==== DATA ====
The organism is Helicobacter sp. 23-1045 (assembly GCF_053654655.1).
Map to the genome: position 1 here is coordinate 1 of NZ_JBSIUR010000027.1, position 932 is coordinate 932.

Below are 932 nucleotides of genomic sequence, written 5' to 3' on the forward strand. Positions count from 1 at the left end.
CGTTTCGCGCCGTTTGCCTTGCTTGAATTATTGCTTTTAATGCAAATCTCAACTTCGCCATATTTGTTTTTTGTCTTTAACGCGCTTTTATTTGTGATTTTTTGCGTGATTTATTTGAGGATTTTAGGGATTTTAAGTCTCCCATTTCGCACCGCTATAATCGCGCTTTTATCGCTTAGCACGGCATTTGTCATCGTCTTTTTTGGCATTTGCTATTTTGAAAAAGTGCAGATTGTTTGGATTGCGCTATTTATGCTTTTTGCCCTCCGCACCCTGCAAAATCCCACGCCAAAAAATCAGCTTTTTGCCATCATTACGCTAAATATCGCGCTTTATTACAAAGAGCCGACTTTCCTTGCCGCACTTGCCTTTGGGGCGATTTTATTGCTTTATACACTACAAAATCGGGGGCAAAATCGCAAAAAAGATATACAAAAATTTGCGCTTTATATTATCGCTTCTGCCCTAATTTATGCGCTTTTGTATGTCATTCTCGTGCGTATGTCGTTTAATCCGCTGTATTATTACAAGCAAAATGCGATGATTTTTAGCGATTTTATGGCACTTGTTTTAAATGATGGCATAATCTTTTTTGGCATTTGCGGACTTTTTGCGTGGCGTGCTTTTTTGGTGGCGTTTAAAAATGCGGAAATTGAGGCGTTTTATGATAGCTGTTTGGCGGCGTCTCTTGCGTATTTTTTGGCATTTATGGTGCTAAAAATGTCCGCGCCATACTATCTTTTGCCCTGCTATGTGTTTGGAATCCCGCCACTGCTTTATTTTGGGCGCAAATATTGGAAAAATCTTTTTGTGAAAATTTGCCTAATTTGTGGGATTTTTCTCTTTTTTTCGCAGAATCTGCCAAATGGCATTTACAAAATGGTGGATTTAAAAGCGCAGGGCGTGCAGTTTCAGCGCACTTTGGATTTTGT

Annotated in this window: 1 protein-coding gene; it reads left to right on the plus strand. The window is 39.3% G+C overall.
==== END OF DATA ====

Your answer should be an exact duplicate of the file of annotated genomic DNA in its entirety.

The organism is Helicobacter sp. 23-1045 (assembly GCF_053654655.1).
Map to the genome: position 1 here is coordinate 1 of NZ_JBSIUR010000027.1, position 932 is coordinate 932.

Below are 932 nucleotides of genomic sequence, written 5' to 3' on the forward strand. Positions count from 1 at the left end.
CGTTTCGCGCCGTTTGCCTTGCTTGAATTATTGCTTTTAATGCAAATCTCAACTTCGCCATATTTGTTTTTTGTCTTTAACGCGCTTTTATTTGTGATTTTTTGCGTGATTTATTTGAGGATTTTAGGGATTTTAAGTCTCCCATTTCGCACCGCTATAATCGCGCTTTTATCGCTTAGCACGGCATTTGTCATCGTCTTTTTTGGCATTTGCTATTTTGAAAAAGTGCAGATTGTTTGGATTGCGCTATTTATGCTTTTTGCCCTCCGCACCCTGCAAAATCCCACGCCAAAAAATCAGCTTTTTGCCATCATTACGCTAAATATCGCGCTTTATTACAAAGAGCCGACTTTCCTTGCCGCACTTGCCTTTGGGGCGATTTTATTGCTTTATACACTACAAAATCGGGGGCAAAATCGCAAAAAAGATATACAAAAATTTGCGCTTTATATTATCGCTTCTGCCCTAATTTATGCGCTTTTGTATGTCATTCTCGTGCGTATGTCGTTTAATCCGCTGTATTATTACAAGCAAAATGCGATGATTTTTAGCGATTTTATGGCACTTGTTTTAAATGATGGCATAATCTTTTTTGGCATTTGCGGACTTTTTGCGTGGCGTGCTTTTTTGGTGGCGTTTAAAAATGCGGAAATTGAGGCGTTTTATGATAGCTGTTTGGCGGCGTCTCTTGCGTATTTTTTGGCATTTATGGTGCTAAAAATGTCCGCGCCATACTATCTTTTGCCCTGCTATGTGTTTGGAATCCCGCCACTGCTTTATTTTGGGCGCAAATATTGGAAAAATCTTTTTGTGAAAATTTGCCTAATTTGTGGGATTTTTCTCTTTTTTTCGCAGAATCTGCCAAATGGCATTTACAAAATGGTGGATTTAAAAGCGCAGGGCGTGCAGTTTCAGCGCACTTTGGATTTTGT

Annotated in this window: 1 protein-coding gene; it reads left to right on the plus strand. The window is 39.3% G+C overall.